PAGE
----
The Secretary for Legal Affairs at the Organization of American States (OAS), Jean Michael Arrighi, announced today that the process of invoking the Inter-American Democratic Charter against the Maduro government in light of its repeated and continued human rights abuses is already underway. The unprecedented process could result in the suspension of Venezuela from the OAS.
Arrighi told EFE that the process of invoking the Charter began last week at a special meeting of the OAS where secretary general Luis Almagro presented a report outlining the Maduro government’s human rights abuses. Arrighi explained:
The process of applying the Charter has been underway since the moment that the secretary general presented his report to the council [on June 23]. The process began when the day’s order of business was accepted and the meeting took place. That meeting took place in accordance with the Charter.
Article 20 of the Charter allows for the OAS to take diplomatic action – including but not necessarily suspending a member state – if the council finds that there has been a “break in the constitutional order that gravely affects [the country’s] democratic order”.
Arrighi is one of the drafters of the Inter-American Democratic Charter, and has been the OAS’ head legal expert for the past 23 years.
On the Venezuelan government’s repeated assertions that Almagro and the OAS are pawns in an international conspiracy to overthrow the Maduro government, Arrighi said:
The secretary general is elected by [the member] countries to carry out the norms that they themselves dictate. Article 20 wasn’t drafted by Martians; it was drafted by the member states.
Arrighi also said that Almagro is absolutely within his right to act in defense of democracy and human rights in any member state.
On the confusion over whether or not the Charter was in play to begin with, Arrighi blamed semantics:
The word “activate” is more fitting for a bomb than for a judicial mechanism. I’d rather talk about “initiate”, “apply”. We need to get the idea out of people’s heads that this [is like] activating a grenade, and then there’s an explosion.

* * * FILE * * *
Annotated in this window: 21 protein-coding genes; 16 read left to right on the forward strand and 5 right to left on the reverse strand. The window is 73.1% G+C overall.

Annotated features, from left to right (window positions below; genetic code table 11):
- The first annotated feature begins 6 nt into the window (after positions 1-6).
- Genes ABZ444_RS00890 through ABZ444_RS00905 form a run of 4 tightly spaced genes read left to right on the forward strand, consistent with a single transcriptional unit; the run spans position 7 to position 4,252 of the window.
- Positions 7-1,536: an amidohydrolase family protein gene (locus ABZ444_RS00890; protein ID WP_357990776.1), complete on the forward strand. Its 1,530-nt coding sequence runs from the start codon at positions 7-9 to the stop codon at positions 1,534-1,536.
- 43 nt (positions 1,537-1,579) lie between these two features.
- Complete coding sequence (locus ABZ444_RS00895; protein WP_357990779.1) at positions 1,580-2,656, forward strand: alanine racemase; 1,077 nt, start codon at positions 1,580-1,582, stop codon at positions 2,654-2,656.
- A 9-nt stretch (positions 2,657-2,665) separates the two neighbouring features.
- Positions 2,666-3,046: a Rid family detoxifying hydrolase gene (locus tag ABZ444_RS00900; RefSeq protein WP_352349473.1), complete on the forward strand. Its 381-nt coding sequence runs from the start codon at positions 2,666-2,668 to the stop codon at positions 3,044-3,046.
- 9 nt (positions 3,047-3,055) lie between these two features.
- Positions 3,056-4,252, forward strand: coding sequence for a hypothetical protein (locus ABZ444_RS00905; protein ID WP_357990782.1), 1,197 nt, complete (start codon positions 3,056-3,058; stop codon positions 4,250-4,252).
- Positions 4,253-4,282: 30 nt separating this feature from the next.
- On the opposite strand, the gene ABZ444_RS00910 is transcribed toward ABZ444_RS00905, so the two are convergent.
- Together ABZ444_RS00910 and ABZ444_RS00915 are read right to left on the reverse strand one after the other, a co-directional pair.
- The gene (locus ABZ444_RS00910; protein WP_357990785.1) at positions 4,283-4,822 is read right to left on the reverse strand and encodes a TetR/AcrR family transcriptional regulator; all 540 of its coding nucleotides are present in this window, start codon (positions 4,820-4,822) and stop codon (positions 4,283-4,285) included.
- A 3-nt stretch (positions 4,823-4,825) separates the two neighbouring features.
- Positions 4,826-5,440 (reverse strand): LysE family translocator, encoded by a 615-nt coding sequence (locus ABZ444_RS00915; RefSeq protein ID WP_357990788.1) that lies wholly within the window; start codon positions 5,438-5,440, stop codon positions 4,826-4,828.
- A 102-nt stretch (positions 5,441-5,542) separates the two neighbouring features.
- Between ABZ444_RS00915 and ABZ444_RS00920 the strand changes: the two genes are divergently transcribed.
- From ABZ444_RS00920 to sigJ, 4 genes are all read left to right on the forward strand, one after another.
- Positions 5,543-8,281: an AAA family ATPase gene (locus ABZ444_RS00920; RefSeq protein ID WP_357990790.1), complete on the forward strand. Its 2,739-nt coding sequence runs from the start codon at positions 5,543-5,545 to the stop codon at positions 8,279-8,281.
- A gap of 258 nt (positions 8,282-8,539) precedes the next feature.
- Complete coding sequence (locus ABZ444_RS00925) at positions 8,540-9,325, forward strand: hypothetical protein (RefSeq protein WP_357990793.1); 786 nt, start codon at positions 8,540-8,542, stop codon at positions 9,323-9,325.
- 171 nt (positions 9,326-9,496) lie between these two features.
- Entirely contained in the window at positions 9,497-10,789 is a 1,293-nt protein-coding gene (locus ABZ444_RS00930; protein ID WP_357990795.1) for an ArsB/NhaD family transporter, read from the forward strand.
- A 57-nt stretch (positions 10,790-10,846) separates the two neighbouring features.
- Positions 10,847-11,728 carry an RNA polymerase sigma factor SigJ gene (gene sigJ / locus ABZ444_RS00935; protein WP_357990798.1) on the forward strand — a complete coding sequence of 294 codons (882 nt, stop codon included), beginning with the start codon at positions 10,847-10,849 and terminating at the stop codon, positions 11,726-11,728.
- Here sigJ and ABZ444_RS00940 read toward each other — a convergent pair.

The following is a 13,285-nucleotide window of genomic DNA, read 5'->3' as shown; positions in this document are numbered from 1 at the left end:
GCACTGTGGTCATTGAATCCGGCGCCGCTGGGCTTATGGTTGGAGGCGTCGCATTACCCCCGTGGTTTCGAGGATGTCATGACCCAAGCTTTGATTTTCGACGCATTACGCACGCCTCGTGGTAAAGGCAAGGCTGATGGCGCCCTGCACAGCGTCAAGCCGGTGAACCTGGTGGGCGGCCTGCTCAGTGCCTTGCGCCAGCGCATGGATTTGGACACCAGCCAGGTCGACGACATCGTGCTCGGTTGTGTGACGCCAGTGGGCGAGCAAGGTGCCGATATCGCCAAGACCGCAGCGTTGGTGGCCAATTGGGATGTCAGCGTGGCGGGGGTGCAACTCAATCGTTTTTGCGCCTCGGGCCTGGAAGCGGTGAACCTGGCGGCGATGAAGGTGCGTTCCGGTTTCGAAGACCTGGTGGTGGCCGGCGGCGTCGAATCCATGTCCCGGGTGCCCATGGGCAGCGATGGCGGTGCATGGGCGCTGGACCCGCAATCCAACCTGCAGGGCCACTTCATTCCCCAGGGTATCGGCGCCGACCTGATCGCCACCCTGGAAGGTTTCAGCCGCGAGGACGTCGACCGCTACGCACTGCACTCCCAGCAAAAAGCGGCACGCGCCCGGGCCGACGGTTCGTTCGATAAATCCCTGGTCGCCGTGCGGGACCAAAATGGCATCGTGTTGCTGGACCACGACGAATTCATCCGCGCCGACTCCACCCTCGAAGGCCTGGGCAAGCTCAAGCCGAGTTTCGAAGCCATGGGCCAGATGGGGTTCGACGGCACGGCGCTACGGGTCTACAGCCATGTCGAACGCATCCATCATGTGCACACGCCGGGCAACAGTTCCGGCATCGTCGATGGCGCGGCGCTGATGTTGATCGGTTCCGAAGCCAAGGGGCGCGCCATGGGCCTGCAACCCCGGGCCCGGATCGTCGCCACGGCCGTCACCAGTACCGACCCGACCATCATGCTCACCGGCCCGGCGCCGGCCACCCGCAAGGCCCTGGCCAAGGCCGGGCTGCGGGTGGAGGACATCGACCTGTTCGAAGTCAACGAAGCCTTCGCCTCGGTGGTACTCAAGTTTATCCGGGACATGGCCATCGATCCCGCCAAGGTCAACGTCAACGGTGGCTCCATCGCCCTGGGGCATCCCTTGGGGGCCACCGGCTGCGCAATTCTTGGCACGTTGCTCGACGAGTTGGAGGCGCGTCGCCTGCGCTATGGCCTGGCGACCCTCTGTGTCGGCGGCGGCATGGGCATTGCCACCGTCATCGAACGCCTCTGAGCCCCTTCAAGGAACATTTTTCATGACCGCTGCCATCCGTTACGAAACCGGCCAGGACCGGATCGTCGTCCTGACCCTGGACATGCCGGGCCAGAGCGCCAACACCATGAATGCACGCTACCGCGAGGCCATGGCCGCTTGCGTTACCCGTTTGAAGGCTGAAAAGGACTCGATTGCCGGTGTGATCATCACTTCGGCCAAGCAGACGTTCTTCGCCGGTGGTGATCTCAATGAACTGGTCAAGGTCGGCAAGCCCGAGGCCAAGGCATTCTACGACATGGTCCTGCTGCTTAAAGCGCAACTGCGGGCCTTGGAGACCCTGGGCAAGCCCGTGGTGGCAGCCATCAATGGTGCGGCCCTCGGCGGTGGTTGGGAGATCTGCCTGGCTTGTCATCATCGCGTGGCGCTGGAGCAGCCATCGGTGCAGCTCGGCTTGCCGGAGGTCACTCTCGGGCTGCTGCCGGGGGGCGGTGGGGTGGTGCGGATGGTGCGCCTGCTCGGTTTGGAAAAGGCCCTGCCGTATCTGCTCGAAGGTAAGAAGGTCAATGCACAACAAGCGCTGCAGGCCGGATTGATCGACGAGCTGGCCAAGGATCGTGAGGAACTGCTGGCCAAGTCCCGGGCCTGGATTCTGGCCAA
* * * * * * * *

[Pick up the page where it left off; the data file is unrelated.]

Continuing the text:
The next step in the process is for the OAS’ 34 member states to decide if there should be another meeting on the crisis in Venezuela. At this meeting, the OAS would discuss concrete diplomatic measures to take on the crisis.
Cabello Makes Suggestions for Next Step in Referendum
PSUV vice-president and National Assembly deputy Diosdado Cabello made some suggestions on what the next step of the recall referendum effort against Maduro should look like on his weekly television show Con El Mazo Dando. For the next step of the process, the opposition must collect signatures from 20% of registered voters.
Cabello suggested that the opposition should only be given one day to collect approximately 4 million signatures, even though it was given one month to collect just 197,000. Cabello explained:
Nicolas Maduro was elected in, what? One day? Then, how much time should you have to collect the signatures to recall someone who was elected in one day? One day. If it’s equal, it’s not cheating.
On the number of machines the opposition should use to collect the signatures, Cabello said:
If they are going to collect signatures from 20% [of electors], they should have 20% of the machines. If it’s equal, it’s not cheating. We’re not going to make this easy for you, escualidos [a derogatory term for opposition supporter]. I swear to you that we won’t. And we will do whatever it takes.
On paper, Cabello is not at all involved in setting the regulations for the recall referendum process, since that task falls squarely within the power of the Consejo Nacional Electoral (CNE).
Barreiros: Other Countries Wish for Venezuela’s Human Rights Record
Public Defender Susana Barreiros gave a rare television appearance on the state-owned VTV television network, where she spoke highly of Venezuela’s human rights record. Barreiros said that Venezuela is one of the world’s leading countries when it comes to human rights, and that:
Venezuela is one of the countries which guarantees human rights the most. We’re shocked by some of the opinions given [on Venezuela’s human rights] by some of our partners [in Latin America]. They wish they could make the advances we’ve made in human rights. This is something that fills me with pride.
Barreiros rose to fame last year after she sentenced opposition leader Leopoldo Lopez to fourteen years in prison at the end of a trial that was universally decried by human rights organizations – including the United Nations High Commission on Human Rights – as a farce.
One of the two state prosecutors on the case – Franklin Nieves – defected from Venezuela shortly after the end of Lopez’s trial, and has since made numerous comments to the international media about how virtually every aspect of the Lopez trial was falsified in order to secure a conviction.
Shortly after the end of the Lopez trial, Barreiros was promoted to the office of Public Defender.
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